|Slate Senior Editor Dahlia Lithwick joins Coy Barefoot on WINA’s Charlottesville–Right Now to discuss a recent article she wrote on the decline of American support for the death penalty – except on the Supreme Court. She also talks about other legal news, including the Anne Nicole Smith case and the Jose Padilla competency hearings.
|Allison Hantschel is a blogger and author who posts to the site First Draft. She has a new book called Special Plans: The Blogs & the Faulty Intelligence That Led To War. The book traces the story of Douglas Feith, a key figure in President Bush’s Defense Department in the run-up to the Iraq War. He ran the Office of Special Plans, which was created to collect intelligence on the Iraqi weapons of mass destruction.”What Douglas Feith was doing was taking reports from Iraqi defectors who were questionable,” she says. “For example, we were fed a bunch of lines about mobile biological weapons laboratories that were terribly dangerous and could strike us from anywhere. And the main source for that allegation turned out to be an alcoholic cousin to an aid to Ahmed Chalabi.” She adds that Chalabi later turned out to be also shown as less than reliable.
Hantschel is a guest on WINA’s Charlottesville–Right Now with Coy Barefoot.
Click here – then visit the Ã¢â‚¬Å“ACC NationÃ¢â‚¬Â podcast page to listen.
This week, Mechelle Voepel of The Kansas City Star and ESPN.com joins us to talk ACC womenÃ¢â‚¬â„¢s basketball. Also on the show – Jeff White of The Times-Dispatch in Richmond talks UVa. basketball, and Ken Pomeroy of KenPom.com gives his thoughts on how many ACC teams will get invites to the Big Dance.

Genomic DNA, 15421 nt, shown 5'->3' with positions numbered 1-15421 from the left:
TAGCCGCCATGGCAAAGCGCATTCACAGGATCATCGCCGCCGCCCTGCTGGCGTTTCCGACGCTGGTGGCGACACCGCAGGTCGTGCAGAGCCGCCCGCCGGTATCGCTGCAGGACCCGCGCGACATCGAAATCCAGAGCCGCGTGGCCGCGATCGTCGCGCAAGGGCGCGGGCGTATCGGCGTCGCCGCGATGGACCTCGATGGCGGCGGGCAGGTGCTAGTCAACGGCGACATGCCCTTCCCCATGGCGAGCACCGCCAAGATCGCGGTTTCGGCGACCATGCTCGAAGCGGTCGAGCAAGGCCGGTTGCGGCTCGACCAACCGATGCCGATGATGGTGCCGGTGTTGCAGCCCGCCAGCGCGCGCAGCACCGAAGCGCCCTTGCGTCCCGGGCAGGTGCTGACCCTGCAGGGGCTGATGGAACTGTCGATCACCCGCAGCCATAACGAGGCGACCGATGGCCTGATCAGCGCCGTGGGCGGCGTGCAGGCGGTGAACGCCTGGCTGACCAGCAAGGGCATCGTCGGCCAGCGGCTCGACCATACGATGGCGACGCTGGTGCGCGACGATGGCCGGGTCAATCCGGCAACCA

And then in The Sound and The Fury, Chris and Patrick break down the top six contenders for the ACC menÃ¢â‚¬â„¢s player-of-the-year award – and share who they think are the frontrunners at this stage in the race. All that and more on Ã¢â‚¬Å“ACC Nation.Ã¢â‚¬Â
“It’s like a city within a city,” Carkeek says. “We have everything from police officers, food service, grounds, computer technicians, every kind of occupation that you can imagine.”
When two students perform the same academic task, the patterns of activity in their brains are as unique as their fingerprints.
- CAST, 2002
One way to approach technology integration is to begin with an educational problem and explore how different tools might contribute to a solution. No greater challenge today facing classroom teachers than the increasing diversity of learners in the classroom. Neuroscience increasingly illuminates how students differ in their learning styles and preferences at the neurological level – and this difference at the individual level is a daunting hurtle to face.
In this show, the GenTech boys consider the three main principles of Universal Design for Learning (UDL), and how technology might address them.
Teaching Every Student in the Digital Age (online book)
Teaching Every Student (links to resources)
The Machine is Us/ing Us – video
And the picks of the week:
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